How to form a Kentucky corporation

Starting a corporation in Kentucky? Find out what forms you'll need, the fees, information about naming your business, how long it takes to register, and more.

Ready to start your business?

Excellent TrustScore 4.5 out of 5
1,818 reviews Trustpilot
Woodworking using power tools

by Jane Haskins, Esq.
updated May 11, 2023 ·  4min read

Benefits of a corporation

When you form a corporation, your personal assets are protected from your business’s financial obligations and debts. This is called liability protection and is the most common reason people form corporations. Liability protection may shield your personal assets if one of your employees is sued. There may be other benefits to incorporating your business.

Requirements for incorporating in Kentucky

Preparing your articles of incorporation

A corporation officially exists as soon as you file its articles of incorporation with the Kentucky Secretary of State, unless the articles specify a later date. Filing requires a fee.

The following provisions must be included in the articles of incorporation:

  • Name of the corporation
  • Mailing address of the corporation’s principal office
  • Stock structure
  • Registered agent and registered office
  • Names and addresses of incorporators

Stock structure

A corporation can have different types of stock, called classes or series. These types of stocks can have different advantages, for example, one can offer voting rights while another may not.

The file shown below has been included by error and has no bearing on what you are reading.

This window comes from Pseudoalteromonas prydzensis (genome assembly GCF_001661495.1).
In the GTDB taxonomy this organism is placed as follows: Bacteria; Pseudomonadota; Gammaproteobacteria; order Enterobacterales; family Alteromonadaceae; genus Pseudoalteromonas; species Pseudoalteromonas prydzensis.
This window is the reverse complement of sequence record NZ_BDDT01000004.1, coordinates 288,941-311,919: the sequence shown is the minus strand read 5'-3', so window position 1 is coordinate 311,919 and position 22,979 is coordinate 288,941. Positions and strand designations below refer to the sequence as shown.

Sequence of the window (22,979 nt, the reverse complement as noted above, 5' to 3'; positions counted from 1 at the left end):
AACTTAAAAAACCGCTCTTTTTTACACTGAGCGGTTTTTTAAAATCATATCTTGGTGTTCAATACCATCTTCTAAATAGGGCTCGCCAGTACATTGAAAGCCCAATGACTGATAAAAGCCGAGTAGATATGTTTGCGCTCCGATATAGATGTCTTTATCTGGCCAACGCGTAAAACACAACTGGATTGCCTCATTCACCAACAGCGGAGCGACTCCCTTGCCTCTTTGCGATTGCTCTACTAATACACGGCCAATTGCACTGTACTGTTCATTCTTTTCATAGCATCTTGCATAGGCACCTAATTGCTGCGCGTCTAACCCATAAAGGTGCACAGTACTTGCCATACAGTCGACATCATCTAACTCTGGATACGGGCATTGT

In the section regarding stock structure, you must also include the following information:

  • The articles of incorporation must state the classes and series of shares the corporation is authorized to issue and the number of shares in each class or series.
  • If there is more than one class or series of shares, the articles must provide a designation for each class or series. Before shares are issued in any class or series, the articles must state the relative rights, limitations and preferences for that class or series.

Ready to form a corporation?      GET STARTED NOW


Naming your corporation

Before you form a Kentucky corporation, you should find out if your proposed corporation name is available. You can do this through the Secretary of State’s office, either online, in writing, or by phone.

You can reserve a name for your corporation for 120 days by filing an application with the Secretary of State.

Your corporation’s name must meet the following requirements:

  • It must contain the words “corporation,” “incorporated,” “company” or “limited,” or the abbreviations “corp.,” “inc.,” “co.” or “ltd.”
  • It must be distinguishable from the names of other entities on file with the Secretary of State.

Specifying incorporators

An incorporator is responsible for signing and filing the articles of incorporation. When specifying your incorporators in the articles, you must meet the following requirements:

  • Your corporation must have at least one incorporator.
  • An incorporator must be a person.
  • If the articles of incorporation do not name initial directors, the incorporators must hold an organizational meeting to elect directors. The incorporators may also approve bylaws and appoint officers. The incorporators have no other duties.